Sunday, June 19, 2016

A love story, finally, and a believable one, too, centers Nicole Garcia's drama, GOING AWAY

The routinely titled GOING AWAY (in its original French, it was the much better Un beau dimanche, or "A Beautiful Sunday") is so much more interesting and specific than that silly moniker lets on that you might want to take a chance on this strongly character-driven drama about fitting in and opting out. As co-written (with Jacques Fieschi) and directed with economy and the kind of realistic style at which actress/ writer/director Nicole Garcia excels (this is her tenth film, among then the very good Place Vendôme and The Adversary), Going Away turns out to be an easy watch: burgeoning and scattering small surprises as it moves along.

Ms Garcia (shown at right) has cast her film quite well, with the two leads played by an actress I like better each time I see her, Louise Bourgoin, and an actor, Pierre Rochefort, whom I've seen before but never in a leading role until now. Both play characters who are afraid to commit, and their behavior, while understandable if annoying, is also quite enjoyable to watch. Garcia and her co-writer give the pair plenty to do and say and feel, and the duo comes through in fine fashion, with the beautiful Ms Bourgoin (below/above) adding another good role to her versatile resume.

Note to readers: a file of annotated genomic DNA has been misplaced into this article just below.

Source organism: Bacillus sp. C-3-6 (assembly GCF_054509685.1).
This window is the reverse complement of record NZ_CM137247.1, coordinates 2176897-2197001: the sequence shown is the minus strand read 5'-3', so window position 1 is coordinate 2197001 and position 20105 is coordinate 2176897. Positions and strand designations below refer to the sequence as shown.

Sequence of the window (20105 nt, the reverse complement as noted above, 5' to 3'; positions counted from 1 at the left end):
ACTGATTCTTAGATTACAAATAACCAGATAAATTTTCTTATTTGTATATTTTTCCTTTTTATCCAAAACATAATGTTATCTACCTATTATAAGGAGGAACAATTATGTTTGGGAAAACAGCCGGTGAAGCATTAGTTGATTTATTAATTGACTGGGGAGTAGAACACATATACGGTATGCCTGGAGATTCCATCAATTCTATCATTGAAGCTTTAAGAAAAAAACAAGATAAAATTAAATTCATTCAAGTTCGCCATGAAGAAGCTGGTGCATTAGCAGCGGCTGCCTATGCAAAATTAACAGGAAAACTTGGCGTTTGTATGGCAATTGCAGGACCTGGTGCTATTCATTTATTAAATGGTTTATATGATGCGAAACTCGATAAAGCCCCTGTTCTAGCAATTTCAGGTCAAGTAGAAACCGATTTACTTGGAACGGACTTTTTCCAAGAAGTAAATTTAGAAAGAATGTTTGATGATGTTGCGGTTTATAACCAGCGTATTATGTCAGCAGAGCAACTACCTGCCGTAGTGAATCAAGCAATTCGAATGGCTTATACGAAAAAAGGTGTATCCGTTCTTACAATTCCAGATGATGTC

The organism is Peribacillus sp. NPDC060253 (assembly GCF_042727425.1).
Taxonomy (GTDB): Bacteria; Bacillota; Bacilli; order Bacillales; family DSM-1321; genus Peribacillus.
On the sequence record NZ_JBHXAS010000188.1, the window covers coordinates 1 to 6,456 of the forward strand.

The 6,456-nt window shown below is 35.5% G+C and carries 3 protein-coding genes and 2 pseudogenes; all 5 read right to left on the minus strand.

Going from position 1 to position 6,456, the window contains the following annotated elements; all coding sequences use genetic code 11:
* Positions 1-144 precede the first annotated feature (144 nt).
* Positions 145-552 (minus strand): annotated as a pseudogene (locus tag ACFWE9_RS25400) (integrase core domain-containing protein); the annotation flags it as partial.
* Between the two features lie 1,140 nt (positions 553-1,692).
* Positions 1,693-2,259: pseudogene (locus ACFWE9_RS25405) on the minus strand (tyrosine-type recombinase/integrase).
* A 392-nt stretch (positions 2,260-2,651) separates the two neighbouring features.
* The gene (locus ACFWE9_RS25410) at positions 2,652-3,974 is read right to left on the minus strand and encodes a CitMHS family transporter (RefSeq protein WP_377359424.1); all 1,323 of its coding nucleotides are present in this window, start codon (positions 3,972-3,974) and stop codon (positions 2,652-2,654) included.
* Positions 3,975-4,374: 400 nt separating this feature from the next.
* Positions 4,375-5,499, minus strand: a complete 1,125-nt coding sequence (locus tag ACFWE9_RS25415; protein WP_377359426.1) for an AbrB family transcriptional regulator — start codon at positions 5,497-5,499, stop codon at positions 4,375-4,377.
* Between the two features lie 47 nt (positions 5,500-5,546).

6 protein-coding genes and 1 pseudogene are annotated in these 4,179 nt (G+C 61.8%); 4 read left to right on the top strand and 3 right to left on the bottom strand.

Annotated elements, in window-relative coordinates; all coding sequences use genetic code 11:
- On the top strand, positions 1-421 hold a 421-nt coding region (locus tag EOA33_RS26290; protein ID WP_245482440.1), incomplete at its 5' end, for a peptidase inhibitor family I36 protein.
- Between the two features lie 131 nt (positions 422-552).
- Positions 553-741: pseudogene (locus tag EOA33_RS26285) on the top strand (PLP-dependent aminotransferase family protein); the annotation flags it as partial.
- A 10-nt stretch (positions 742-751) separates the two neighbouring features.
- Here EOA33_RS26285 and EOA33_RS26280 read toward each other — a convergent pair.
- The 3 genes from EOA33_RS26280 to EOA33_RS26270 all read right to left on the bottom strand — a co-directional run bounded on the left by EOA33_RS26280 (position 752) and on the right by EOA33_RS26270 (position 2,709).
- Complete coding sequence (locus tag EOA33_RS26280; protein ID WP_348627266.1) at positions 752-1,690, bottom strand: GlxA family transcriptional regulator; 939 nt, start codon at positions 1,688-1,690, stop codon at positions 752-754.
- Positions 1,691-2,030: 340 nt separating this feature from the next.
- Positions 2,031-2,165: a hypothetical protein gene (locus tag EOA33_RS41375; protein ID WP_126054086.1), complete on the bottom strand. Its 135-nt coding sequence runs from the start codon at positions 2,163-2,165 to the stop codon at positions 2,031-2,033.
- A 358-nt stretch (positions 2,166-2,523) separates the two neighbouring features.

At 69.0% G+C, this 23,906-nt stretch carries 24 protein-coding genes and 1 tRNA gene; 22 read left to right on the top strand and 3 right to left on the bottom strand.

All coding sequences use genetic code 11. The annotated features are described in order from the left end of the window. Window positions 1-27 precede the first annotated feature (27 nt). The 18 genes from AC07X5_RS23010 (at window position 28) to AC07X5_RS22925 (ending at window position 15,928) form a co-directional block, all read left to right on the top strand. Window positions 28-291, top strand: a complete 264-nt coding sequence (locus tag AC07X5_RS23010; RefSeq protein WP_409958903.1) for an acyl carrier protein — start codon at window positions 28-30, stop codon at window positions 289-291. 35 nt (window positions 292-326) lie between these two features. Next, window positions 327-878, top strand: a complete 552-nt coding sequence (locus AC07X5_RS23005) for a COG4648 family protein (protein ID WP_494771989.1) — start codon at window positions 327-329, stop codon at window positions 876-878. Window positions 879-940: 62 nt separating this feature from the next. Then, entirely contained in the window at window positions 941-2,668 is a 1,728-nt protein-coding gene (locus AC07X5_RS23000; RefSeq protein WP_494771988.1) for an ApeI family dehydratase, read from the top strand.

For his part M. Rochefort (above) proves a fine co-star for this actress; he's attractive, manly (if diffident and retiring), and something of surprise in the sudden-fisticuffs department. Also along for the ride is the Bourgoin character's little son, Mathias (played well by newcomer Mathias Brezot, below), who also proves to be the set-up for the movie's combination character-study/road-trip plot.

In a relatively large and somewhat starry supporting cast (members of the Comédie-Française make appearances, as is often the case in French films), most prominent and welcome is the opportunity to see Dominique Sanda (below) once again, looking older, yes, but still sporting those special qualities of class and classic beauty we remember so well from The Garden of the Finzi-Continis and The Conformist.

All about parenting, family and responsibility (in ways that movies don't generally demonstrate), Going Away is, finally, a love story that arrives slowly (which is all the better) but seems that much more believable for taking its own sweet time.

With locations that range from a small provincial town to the seaside (above) to a verdant mountain range and a quite impressive French estate, the movie (which, visually, is a vacation in itself) -- from Cohen Media Group and running just 95 minutes -- arrives on DVD, on Amazon Instant Video and on VOD this Tuesday, June 21, for purchase or rental.

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